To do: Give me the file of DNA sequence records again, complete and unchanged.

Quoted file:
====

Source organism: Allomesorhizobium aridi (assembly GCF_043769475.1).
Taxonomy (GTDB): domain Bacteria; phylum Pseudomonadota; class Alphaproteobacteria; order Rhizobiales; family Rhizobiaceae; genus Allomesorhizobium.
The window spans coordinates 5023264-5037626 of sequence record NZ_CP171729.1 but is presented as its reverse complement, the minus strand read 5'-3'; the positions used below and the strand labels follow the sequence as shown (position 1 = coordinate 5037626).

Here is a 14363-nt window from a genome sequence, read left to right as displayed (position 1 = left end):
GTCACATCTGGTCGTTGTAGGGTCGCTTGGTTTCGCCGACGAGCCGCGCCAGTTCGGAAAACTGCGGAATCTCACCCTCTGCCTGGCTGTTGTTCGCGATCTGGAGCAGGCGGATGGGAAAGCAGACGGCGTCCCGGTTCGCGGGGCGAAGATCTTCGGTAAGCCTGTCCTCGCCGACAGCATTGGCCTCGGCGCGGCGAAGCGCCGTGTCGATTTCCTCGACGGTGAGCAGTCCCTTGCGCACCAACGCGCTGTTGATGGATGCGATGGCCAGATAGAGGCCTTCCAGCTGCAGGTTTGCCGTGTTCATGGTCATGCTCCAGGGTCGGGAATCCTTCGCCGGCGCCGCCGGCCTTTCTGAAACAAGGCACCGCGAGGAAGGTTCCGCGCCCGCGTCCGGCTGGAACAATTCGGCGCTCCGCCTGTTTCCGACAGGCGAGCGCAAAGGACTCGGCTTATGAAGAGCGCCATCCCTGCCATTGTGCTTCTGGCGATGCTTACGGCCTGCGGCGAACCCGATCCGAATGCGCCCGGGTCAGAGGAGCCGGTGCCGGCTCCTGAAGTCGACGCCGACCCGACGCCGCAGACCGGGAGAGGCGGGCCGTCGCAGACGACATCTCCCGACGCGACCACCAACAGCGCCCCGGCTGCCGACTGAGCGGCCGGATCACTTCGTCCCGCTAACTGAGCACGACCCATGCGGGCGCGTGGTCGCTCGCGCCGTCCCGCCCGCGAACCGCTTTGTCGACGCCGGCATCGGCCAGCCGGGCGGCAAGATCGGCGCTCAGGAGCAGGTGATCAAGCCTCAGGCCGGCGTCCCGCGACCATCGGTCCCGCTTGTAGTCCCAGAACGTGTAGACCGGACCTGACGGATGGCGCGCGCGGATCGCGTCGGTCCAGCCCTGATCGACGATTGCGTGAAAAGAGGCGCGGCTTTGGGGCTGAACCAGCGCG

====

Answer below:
Source organism: Allomesorhizobium aridi (assembly GCF_043769475.1).
Taxonomy (GTDB): domain Bacteria; phylum Pseudomonadota; class Alphaproteobacteria; order Rhizobiales; family Rhizobiaceae; genus Allomesorhizobium.
The window spans coordinates 5023264-5037626 of sequence record NZ_CP171729.1 but is presented as its reverse complement, the minus strand read 5'-3'; the positions used below and the strand labels follow the sequence as shown (position 1 = coordinate 5037626).

Here is a 14363-nt window from a genome sequence, read left to right as displayed (position 1 = left end):
GTCACATCTGGTCGTTGTAGGGTCGCTTGGTTTCGCCGACGAGCCGCGCCAGTTCGGAAAACTGCGGAATCTCACCCTCTGCCTGGCTGTTGTTCGCGATCTGGAGCAGGCGGATGGGAAAGCAGACGGCGTCCCGGTTCGCGGGGCGAAGATCTTCGGTAAGCCTGTCCTCGCCGACAGCATTGGCCTCGGCGCGGCGAAGCGCCGTGTCGATTTCCTCGACGGTGAGCAGTCCCTTGCGCACCAACGCGCTGTTGATGGATGCGATGGCCAGATAGAGGCCTTCCAGCTGCAGGTTTGCCGTGTTCATGGTCATGCTCCAGGGTCGGGAATCCTTCGCCGGCGCCGCCGGCCTTTCTGAAACAAGGCACCGCGAGGAAGGTTCCGCGCCCGCGTCCGGCTGGAACAATTCGGCGCTCCGCCTGTTTCCGACAGGCGAGCGCAAAGGACTCGGCTTATGAAGAGCGCCATCCCTGCCATTGTGCTTCTGGCGATGCTTACGGCCTGCGGCGAACCCGATCCGAATGCGCCCGGGTCAGAGGAGCCGGTGCCGGCTCCTGAAGTCGACGCCGACCCGACGCCGCAGACCGGGAGAGGCGGGCCGTCGCAGACGACATCTCCCGACGCGACCACCAACAGCGCCCCGGCTGCCGACTGAGCGGCCGGATCACTTCGTCCCGCTAACTGAGCACGACCCATGCGGGCGCGTGGTCGCTCGCGCCGTCCCGCCCGCGAACCGCTTTGTCGACGCCGGCATCGGCCAGCCGGGCGGCAAGATCGGCGCTCAGGAGCAGGTGATCAAGCCTCAGGCCGGCGTCCCGCGACCATCGGTCCCGCTTGTAGTCCCAGAACGTGTAGACCGGACCTGACGGATGGCGCGCGCGGATCGCGTCGGTCCAGCCCTGATCGACGATTGCGTGAAAAGAGGCGCGGCTTTGGGGCTGAACCAGCGCG